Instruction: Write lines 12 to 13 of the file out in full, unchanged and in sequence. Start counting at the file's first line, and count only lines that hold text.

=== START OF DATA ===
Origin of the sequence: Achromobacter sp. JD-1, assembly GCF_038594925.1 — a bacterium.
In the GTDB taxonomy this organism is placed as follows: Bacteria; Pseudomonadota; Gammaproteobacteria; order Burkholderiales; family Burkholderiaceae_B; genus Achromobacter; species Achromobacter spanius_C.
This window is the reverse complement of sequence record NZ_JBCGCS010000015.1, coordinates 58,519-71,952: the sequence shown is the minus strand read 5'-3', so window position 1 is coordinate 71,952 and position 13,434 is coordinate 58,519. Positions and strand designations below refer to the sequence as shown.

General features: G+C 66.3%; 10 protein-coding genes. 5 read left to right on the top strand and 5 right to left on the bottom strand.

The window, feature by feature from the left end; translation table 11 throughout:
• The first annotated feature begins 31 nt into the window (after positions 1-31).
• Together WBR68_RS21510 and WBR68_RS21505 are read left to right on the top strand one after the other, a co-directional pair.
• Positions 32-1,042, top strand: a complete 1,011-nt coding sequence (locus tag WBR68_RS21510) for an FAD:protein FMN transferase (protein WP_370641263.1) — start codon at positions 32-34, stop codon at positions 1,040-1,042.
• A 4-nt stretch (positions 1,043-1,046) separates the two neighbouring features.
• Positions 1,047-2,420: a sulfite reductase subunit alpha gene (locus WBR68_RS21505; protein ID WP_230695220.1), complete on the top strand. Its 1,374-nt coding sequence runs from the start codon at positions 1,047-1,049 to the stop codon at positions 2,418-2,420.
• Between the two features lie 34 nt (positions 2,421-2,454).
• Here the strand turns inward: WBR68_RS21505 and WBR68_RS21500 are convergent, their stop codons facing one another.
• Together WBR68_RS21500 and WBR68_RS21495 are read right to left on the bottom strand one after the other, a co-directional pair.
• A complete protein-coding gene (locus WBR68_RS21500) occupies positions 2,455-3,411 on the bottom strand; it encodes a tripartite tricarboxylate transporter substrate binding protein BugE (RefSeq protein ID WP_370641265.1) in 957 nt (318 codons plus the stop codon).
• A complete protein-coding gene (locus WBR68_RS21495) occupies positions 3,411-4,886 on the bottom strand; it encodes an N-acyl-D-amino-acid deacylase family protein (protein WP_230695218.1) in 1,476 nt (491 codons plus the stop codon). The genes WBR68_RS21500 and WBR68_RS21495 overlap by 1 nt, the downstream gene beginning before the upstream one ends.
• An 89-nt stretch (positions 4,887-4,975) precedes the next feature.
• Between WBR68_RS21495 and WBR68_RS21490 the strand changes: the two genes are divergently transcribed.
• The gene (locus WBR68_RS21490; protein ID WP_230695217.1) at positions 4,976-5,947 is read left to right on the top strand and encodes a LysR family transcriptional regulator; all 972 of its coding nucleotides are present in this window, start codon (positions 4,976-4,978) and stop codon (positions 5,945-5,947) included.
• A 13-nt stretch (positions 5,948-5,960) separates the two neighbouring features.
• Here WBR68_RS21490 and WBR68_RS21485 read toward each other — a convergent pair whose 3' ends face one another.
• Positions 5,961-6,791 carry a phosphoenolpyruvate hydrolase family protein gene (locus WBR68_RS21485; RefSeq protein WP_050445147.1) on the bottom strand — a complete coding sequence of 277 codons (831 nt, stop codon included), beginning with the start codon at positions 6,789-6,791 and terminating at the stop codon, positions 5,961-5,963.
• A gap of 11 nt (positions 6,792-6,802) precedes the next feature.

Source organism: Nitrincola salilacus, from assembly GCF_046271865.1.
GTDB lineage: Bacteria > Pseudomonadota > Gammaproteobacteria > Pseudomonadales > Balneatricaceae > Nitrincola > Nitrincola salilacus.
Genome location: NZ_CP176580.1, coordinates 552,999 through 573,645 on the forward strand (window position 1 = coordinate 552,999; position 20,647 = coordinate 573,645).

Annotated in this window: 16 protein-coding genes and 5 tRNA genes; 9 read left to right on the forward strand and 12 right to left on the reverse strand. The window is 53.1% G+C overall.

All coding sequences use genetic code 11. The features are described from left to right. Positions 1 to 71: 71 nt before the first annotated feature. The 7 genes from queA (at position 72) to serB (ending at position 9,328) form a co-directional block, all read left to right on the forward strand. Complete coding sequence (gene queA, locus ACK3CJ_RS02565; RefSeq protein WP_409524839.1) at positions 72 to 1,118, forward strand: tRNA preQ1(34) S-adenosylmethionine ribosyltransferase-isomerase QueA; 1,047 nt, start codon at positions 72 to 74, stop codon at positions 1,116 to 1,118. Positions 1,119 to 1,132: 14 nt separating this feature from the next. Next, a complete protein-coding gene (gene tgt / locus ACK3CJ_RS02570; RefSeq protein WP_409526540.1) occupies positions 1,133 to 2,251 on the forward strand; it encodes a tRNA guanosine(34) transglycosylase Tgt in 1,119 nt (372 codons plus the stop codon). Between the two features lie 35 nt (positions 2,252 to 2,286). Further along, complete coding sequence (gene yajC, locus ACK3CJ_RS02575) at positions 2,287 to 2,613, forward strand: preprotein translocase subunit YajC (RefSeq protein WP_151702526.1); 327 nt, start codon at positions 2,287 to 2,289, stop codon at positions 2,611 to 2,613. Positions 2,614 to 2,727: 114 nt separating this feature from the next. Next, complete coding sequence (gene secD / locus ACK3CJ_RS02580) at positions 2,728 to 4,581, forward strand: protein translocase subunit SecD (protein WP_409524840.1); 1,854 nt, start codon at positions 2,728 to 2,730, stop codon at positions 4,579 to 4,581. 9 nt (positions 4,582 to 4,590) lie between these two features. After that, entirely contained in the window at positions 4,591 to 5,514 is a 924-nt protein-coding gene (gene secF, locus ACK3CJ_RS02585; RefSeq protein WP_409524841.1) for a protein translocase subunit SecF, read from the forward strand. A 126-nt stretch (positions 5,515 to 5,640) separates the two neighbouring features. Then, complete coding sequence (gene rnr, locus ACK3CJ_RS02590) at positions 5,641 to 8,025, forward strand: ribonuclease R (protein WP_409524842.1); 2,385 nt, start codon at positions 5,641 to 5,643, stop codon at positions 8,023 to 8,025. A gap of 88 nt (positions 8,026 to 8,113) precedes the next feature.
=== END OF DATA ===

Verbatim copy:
• Here the strand turns inward: WBR68_RS21505 and WBR68_RS21500 are convergent, their stop codons facing one another.
• Together WBR68_RS21500 and WBR68_RS21495 are read right to left on the bottom strand one after the other, a co-directional pair.